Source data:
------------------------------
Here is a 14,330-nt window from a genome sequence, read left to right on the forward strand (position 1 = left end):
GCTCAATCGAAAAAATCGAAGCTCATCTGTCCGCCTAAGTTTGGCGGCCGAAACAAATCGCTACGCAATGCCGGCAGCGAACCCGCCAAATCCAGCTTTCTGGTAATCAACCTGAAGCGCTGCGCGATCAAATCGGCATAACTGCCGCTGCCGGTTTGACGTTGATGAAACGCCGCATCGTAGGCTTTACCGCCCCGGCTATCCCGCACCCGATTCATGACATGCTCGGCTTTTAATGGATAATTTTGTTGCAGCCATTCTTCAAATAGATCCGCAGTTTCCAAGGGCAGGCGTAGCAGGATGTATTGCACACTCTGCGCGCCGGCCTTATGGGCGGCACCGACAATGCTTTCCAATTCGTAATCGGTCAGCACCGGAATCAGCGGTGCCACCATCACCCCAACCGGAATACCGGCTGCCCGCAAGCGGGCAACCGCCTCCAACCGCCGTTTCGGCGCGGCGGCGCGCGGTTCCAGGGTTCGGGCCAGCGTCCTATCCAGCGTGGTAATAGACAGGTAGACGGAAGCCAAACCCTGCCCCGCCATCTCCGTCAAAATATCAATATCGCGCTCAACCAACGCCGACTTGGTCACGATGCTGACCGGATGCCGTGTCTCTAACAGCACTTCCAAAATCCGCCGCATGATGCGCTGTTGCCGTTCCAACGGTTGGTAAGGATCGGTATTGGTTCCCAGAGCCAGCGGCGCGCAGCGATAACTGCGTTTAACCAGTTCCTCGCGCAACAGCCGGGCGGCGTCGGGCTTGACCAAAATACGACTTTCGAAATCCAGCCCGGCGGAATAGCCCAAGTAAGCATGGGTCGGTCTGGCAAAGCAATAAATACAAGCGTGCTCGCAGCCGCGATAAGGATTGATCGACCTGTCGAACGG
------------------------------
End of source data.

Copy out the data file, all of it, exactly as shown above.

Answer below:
Here is a 14,330-nt window from a genome sequence, read left to right on the forward strand (position 1 = left end):
GCTCAATCGAAAAAATCGAAGCTCATCTGTCCGCCTAAGTTTGGCGGCCGAAACAAATCGCTACGCAATGCCGGCAGCGAACCCGCCAAATCCAGCTTTCTGGTAATCAACCTGAAGCGCTGCGCGATCAAATCGGCATAACTGCCGCTGCCGGTTTGACGTTGATGAAACGCCGCATCGTAGGCTTTACCGCCCCGGCTATCCCGCACCCGATTCATGACATGCTCGGCTTTTAATGGATAATTTTGTTGCAGCCATTCTTCAAATAGATCCGCAGTTTCCAAGGGCAGGCGTAGCAGGATGTATTGCACACTCTGCGCGCCGGCCTTATGGGCGGCACCGACAATGCTTTCCAATTCGTAATCGGTCAGCACCGGAATCAGCGGTGCCACCATCACCCCAACCGGAATACCGGCTGCCCGCAAGCGGGCAACCGCCTCCAACCGCCGTTTCGGCGCGGCGGCGCGCGGTTCCAGGGTTCGGGCCAGCGTCCTATCCAGCGTGGTAATAGACAGGTAGACGGAAGCCAAACCCTGCCCCGCCATCTCCGTCAAAATATCAATATCGCGCTCAACCAACGCCGACTTGGTCACGATGCTGACCGGATGCCGTGTCTCTAACAGCACTTCCAAAATCCGCCGCATGATGCGCTGTTGCCGTTCCAACGGTTGGTAAGGATCGGTATTGGTTCCCAGAGCCAGCGGCGCGCAGCGATAACTGCGTTTAACCAGTTCCTCGCGCAACAGCCGGGCGGCGTCGGGCTTGACCAAAATACGACTTTCGAAATCCAGCCCGGCGGAATAGCCCAAGTAAGCATGGGTCGGTCTGGCAAAGCAATAAATACAAGCGTGCTCGCAGCCGCGATAAGGATTGATCGACCTGTCGAACGG